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How long do ovens last?

Woman pulling baked food out of oven

Between baking, grilling, and broiling, your oven works hard for your family. Which makes you wonder, how long do ovens last? The answer: It depends. According to Consumer Reports, if you take care of your appliance and maintain it regularly, your oven can last an average of 15 years—but with our helpful tips, you can extend that lifespan even longer.  We’ll share our best tips on how to extend the lifespan of your oven. 

Things that affect how long your oven will last 

Here are a few factors that can influence how long your oven stays in service. 

  • Dependable brand. Ovens made by a reliable, trusted brand will almost always last longer and will be easier to service. 
  • Gas or electric. Gas ovens, which have fewer parts and heat up faster than electric models, tend to last a few years longer.
  • Frequency of use. Using your oven every day may decrease its lifespan. 
  • Maintenance. Regularly cleaning and maintaining your oven will add years to its life.
  • Quality repairs. Using quality, manufacturer-approved parts for repairs will keep your oven working its best for as long as possible. 
  • Warranty and protection plans. Ovens under warranty or covered by protection plans receive timely repairs and maintenance, which can extend their life expectancy.

How to make your oven last as long as possible  

We’ve talked about factors that can affect your oven's lifespan—now let’s explore some practical tips to ensure it lasts for years to come.

Keep your oven clean

Wipe up drips and spills right away, and deep clean your oven at least once every 3 months. Check out our guide on the best and safest way to clean your oven

Don’t overuse self-cleaning mode 

The self-cleaning cycle strains your oven—especially parts like the thermal fuse—so use it sparingly, no more than twice a year. Always turn on a fan or open a window to ventilate your kitchen, and thoroughly wipe down your oven when it has cooled after the cycle.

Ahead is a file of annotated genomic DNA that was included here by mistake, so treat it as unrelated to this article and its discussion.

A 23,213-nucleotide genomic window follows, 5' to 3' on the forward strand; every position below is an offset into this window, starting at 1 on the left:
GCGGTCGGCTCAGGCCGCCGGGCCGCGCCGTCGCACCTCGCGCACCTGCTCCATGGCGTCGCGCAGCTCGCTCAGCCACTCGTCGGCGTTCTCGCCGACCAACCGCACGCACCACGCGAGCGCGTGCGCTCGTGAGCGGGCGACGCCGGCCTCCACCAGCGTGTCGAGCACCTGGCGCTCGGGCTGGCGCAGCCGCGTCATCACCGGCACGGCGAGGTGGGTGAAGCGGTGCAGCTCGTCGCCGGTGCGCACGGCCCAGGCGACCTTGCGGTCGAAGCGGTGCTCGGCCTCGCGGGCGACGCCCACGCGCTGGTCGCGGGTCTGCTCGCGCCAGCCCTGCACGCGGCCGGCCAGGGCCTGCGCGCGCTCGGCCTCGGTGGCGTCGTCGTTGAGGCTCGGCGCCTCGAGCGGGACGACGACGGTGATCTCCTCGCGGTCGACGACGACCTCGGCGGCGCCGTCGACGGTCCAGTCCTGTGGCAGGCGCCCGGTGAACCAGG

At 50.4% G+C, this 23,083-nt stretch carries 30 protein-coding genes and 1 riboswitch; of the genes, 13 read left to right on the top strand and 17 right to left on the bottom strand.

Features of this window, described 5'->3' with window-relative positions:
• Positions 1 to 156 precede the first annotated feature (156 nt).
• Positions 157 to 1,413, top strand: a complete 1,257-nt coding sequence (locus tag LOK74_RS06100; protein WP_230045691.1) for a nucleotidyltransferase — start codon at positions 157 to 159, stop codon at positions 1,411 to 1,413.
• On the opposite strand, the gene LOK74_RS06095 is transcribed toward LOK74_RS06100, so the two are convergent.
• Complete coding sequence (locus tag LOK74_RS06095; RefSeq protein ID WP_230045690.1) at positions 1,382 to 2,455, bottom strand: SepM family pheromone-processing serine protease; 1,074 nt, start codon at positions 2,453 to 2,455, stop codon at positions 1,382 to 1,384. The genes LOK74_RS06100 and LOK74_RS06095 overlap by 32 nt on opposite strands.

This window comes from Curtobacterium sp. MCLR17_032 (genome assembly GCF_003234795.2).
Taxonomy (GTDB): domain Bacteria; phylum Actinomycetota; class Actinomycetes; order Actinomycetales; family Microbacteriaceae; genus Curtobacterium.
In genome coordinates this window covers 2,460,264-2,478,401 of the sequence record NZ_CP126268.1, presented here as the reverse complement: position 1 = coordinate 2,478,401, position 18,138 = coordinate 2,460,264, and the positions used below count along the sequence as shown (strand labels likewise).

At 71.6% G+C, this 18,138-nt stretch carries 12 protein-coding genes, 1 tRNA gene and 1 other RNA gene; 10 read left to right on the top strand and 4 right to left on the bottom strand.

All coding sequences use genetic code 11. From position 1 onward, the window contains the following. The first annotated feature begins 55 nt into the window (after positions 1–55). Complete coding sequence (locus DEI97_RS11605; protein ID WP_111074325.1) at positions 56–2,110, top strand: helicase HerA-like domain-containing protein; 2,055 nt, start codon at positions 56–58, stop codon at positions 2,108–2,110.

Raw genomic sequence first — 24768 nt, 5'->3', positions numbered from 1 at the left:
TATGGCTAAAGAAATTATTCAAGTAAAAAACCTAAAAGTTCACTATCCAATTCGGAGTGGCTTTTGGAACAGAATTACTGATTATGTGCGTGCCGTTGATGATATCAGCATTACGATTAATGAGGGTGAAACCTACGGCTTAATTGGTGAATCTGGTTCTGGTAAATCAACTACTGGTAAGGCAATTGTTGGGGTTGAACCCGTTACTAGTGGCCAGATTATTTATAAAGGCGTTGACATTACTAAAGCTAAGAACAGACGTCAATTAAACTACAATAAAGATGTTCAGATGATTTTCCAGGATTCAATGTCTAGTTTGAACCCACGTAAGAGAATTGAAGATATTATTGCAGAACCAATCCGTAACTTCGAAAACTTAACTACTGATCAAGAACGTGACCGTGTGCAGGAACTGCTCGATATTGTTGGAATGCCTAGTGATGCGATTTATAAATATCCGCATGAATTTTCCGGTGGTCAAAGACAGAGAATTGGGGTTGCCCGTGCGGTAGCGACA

Don’t line your oven with foil

Aluminum foil can melt and damage the oven, so skip lining your oven or stovetop burners with foil. If you want to catch drips, put a cookie sheet on the bottom rack. 

Check the contact on your stove burners

An easy way to maintain your oven, if it has exposed coils, is to check your stove burners regularly—at least once a month. Turn off your stove. When it’s cool, pull each burner on the stovetop out of the socket and attach them again firmly to make sure they have a tight connection. 

Use other appliances

For smaller jobs, use a microwave or toaster oven and give your oven a well-deserved rest. 

Deal with issues immediately 

If your oven isn’t working properly and has issues like smoking, not turning on, or getting too hot, check your appliance right away. This could be a dangerous situation so you should unplug your electric stove or turn off the gas before you check or before you call a professional to help. 

Invest in protection

Protect your oven—plus all other eligible appliances in your home—with an Asurion Appliance+™ protection plan to ensure timely repairs and expert assistance whenever you need it.

Should I repair or replace my oven? 

If your oven is broken and the repair is simple and inexpensive, like replacing a knob or a grate, or if your appliance is under warranty, it makes sense to fix it. A good guideline: If the repair will cost more than half the cost of a new oven, especially if your appliance is 12 years old or older, consider replacing it.

Want more appliance tips? Check out our guide on how to make your appliances last longer.

*The Asurion® trademarks and logos are the property of Asurion, LLC. All rights reserved. All other trademarks are the property of their respective owners. Asurion is not affiliated with, sponsored by, or endorsed by any of the respective owners of the other trademarks appearing herein.*


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